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The world's largest nickel ore supplier, the Philippines, has extended a crackdown on mining. The government says the move will protect the nation's unique biodiversity and ecosystems.
The Philippines' environment minister on Tuesday ordered the cancellation of 75 mining contracts, two weeks after ordering the closure of half the country's operating mines for causing environmental damage.
A long-time environmentalist, Regina Lopez ordered the halt of so-called mineral production sharing agreements as part of a stepped-up campaign to stop damage to watersheds and coastal waters and farmlands.
"You kill the watershed, you kill life. You kill the river, you kill agriculture, you kill the drinking water," Lopez told a media briefing, adding the country did not want projects that are "raping" us.
Tampakan project stalled
Among the projects impacted by the order is the $5.9 billion (5.5 billion euros) Tampakan copper-gold project on Mindanao island, which would be one of the largest foreign investments in the country. The project has stalled since the province where it is located banned open-pit mining in 2010.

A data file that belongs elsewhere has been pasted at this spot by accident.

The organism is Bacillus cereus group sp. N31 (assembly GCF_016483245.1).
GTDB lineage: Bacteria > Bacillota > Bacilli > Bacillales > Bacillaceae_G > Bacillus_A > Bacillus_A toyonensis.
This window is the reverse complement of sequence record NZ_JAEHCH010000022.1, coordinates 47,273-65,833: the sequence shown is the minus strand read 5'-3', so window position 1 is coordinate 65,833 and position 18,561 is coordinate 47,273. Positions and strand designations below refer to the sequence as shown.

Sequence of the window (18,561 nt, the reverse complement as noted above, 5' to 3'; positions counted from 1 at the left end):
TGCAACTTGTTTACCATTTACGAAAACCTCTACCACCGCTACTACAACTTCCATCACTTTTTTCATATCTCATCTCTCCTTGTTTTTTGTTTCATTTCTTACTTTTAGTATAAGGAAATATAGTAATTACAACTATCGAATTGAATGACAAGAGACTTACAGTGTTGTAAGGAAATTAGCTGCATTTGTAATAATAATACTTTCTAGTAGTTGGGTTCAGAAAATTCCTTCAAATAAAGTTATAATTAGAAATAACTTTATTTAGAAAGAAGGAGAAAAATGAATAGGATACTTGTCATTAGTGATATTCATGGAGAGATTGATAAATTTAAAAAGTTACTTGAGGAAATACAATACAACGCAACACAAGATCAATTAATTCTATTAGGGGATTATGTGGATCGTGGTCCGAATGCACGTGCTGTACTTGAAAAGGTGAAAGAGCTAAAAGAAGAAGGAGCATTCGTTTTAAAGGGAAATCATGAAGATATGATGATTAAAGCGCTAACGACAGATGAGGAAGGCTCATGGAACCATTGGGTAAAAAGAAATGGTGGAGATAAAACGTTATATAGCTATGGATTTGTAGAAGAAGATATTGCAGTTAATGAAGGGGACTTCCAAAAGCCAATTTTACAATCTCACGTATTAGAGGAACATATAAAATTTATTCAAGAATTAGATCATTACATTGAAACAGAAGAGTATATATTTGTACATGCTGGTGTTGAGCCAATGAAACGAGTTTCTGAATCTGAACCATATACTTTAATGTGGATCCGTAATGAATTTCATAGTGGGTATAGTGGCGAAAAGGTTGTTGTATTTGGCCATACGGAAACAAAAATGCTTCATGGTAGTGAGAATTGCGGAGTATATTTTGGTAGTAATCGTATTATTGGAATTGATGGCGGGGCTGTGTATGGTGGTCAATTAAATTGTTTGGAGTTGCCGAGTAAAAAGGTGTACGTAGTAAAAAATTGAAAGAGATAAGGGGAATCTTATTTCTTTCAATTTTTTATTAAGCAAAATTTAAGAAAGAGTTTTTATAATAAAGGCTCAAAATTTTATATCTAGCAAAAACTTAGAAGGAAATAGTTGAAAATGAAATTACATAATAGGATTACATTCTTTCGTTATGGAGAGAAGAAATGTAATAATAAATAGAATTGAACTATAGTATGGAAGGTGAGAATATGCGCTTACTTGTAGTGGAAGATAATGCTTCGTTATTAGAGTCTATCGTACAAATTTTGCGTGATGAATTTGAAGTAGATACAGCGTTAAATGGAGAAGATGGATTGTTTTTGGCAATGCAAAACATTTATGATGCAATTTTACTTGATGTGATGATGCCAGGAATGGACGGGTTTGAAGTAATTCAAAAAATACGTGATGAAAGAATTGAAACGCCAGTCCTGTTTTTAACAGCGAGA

On February 2, Lopez ordered the closure of 23 of the Philippines' 41 mines and the suspension of another five in a move that caused an outcry among miners and the industry in the world's biggest nickel ore supplier. The mine closures impact about half the island nation's nickel ore output.
The government says it can survive without mining, which accounts for one percent of the economy, but the closures have already pushed up nickel prices.
Legal action and opposition
Miners and the industry, including the country's top nickel ore producer, Nickel Asia Corp, have vowed to take legal action.
The decision to close mines and cancel contracts comes after a months-long audit of the mines, which only suggested suspensions and fines.
President Rodrigo Duterte has stood by his environment minister, one of a few cabinet members who has yet to be confirmed by Congress.
Over the weekend, Duterte said he had observed first hand the destruction mining had caused on the environment and pledged to provide government assistance and support to miners impacted by the order.
The campaign to close mines comes as a peace process with Communist rebels to end a decades-long insurgency has stalled after the government and the militants called off a ceasefire over the weekend.
The rebels have demanded a halt to foreign mining and regularly target mining companies.